Sad loss: Caroline Curran with her late friend Julie Maxwell
Q. The best piece of advice you ever received?
A. Always do what makes you happy.
Q. The unlikely interest or hobby that you love?
A. I love true crime and serial killer documentaries. It used to be books, but now there are documentaries coming out of everywhere and you get to see a lot more.
When They See Us is one of the best things that has been made in the past few years.
It's about the Central Park Five - it was just mind-boggling what happened to those fellas. It goes back to me saying about injustices. My blood was boiling watching these kids get convicted for something they didn't do.
Q. The poem that touches your heart?
A. Footprints In The Sand. When you begin to lose loved ones, it's one of those verses that you can just relate to.
Q.The happiest moment of your life?
A. Having Molly is the obvious one. Becoming a mother was an insane feeling. Everyone tries to tell you that your life will change, and you know it will, but nothing prepares you for having a small human being with two little eyes looking at you 24/7. She's amazing. She's going to be something else.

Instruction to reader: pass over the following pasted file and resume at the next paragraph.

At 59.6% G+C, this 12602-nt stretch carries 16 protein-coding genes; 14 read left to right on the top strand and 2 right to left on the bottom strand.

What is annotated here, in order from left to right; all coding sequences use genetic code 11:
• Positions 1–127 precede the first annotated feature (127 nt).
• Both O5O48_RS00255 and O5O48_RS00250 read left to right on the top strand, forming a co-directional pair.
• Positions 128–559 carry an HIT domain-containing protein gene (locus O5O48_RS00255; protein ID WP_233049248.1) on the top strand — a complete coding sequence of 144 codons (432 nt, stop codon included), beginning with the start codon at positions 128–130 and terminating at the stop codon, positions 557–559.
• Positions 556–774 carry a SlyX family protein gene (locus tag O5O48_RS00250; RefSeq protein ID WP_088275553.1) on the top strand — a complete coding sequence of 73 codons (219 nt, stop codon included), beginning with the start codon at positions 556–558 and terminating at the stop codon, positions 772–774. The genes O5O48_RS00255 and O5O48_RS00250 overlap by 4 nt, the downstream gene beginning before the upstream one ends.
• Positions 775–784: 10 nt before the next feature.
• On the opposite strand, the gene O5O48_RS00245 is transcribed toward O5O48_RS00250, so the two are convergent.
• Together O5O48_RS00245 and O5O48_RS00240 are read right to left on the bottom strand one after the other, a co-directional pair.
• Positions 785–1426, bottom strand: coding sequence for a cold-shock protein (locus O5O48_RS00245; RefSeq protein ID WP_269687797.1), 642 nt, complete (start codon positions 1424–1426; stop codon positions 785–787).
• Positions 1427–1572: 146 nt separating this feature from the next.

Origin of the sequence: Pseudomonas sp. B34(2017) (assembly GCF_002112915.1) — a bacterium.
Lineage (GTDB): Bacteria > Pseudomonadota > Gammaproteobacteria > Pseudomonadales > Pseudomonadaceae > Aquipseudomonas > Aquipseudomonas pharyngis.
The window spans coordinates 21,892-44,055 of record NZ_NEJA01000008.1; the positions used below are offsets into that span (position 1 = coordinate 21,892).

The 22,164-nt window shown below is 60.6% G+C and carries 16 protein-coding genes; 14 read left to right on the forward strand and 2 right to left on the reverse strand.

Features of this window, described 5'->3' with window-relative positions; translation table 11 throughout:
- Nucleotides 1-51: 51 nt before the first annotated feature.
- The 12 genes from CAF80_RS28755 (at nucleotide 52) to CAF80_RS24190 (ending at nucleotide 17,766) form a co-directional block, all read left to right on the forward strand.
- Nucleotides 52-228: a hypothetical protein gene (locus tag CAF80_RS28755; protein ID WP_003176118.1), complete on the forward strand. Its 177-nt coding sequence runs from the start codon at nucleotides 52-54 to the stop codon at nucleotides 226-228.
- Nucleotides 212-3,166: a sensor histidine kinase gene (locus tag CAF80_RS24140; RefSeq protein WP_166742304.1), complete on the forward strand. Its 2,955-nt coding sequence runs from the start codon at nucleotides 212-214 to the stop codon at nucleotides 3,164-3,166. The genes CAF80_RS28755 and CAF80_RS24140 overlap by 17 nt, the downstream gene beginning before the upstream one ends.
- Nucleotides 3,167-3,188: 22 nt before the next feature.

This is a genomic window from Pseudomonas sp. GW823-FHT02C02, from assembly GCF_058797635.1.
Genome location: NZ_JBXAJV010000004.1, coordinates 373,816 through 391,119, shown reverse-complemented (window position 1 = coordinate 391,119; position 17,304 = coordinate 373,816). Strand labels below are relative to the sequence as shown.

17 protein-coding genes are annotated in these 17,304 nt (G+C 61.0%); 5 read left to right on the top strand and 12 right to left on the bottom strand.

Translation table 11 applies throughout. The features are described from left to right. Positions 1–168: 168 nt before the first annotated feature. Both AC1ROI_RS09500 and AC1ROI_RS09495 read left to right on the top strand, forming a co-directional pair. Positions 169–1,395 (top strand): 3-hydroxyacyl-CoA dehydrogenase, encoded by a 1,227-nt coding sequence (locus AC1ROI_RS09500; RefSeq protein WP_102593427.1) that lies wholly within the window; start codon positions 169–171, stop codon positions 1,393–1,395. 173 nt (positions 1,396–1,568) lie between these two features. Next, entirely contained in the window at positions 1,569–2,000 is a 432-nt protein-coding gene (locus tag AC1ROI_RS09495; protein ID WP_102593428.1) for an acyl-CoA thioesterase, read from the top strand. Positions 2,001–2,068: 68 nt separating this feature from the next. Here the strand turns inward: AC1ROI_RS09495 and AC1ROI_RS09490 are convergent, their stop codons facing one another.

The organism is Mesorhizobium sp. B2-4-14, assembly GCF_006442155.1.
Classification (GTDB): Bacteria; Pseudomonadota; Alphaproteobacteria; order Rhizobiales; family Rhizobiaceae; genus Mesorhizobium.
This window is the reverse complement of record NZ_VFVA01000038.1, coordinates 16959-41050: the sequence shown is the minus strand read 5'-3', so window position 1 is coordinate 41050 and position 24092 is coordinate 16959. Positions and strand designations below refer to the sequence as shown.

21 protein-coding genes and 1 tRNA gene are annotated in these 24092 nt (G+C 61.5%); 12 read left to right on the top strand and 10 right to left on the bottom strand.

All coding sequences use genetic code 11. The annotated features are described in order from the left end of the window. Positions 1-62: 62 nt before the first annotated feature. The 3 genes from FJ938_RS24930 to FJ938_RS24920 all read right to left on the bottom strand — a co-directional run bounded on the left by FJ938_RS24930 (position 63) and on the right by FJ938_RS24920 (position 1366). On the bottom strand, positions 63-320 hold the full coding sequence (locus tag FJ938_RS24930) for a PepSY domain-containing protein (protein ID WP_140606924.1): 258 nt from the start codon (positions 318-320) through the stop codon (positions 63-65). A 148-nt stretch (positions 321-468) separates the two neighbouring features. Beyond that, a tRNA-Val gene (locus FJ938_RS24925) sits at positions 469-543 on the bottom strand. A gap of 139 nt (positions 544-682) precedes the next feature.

Then, the first time I sold out the Grand Opera House in Belfast. Seeing, like, 1,000 people clapping and cheering was just unreal. I thought the roof was going to come off. There was an almighty roar and I heard all the seats thudding as people stood up to clap. It was unbelievable.
For both moments my heart felt full and I was bursting with pride.
A. Julie dying last year. I've had a lot of friends and family die, but it was nothing like losing Julie. She was only 36 and she died so suddenly. I keep saying to people: "I feel like a part of me is missing."
It's hard to describe, but when Julie died I knew what it felt like to have my heart broken.
She'll be a year gone on my birthday next month and I still find myself reaching for my phone to text or call her.
Q.The one event that made a difference in your life?
A. I'm going to have to go back to having Molly again, because when she reads this I'll have to make sure she knows she's number one.
Having Molly has changed me as a person, but it didn't change my drive or my ambition in work.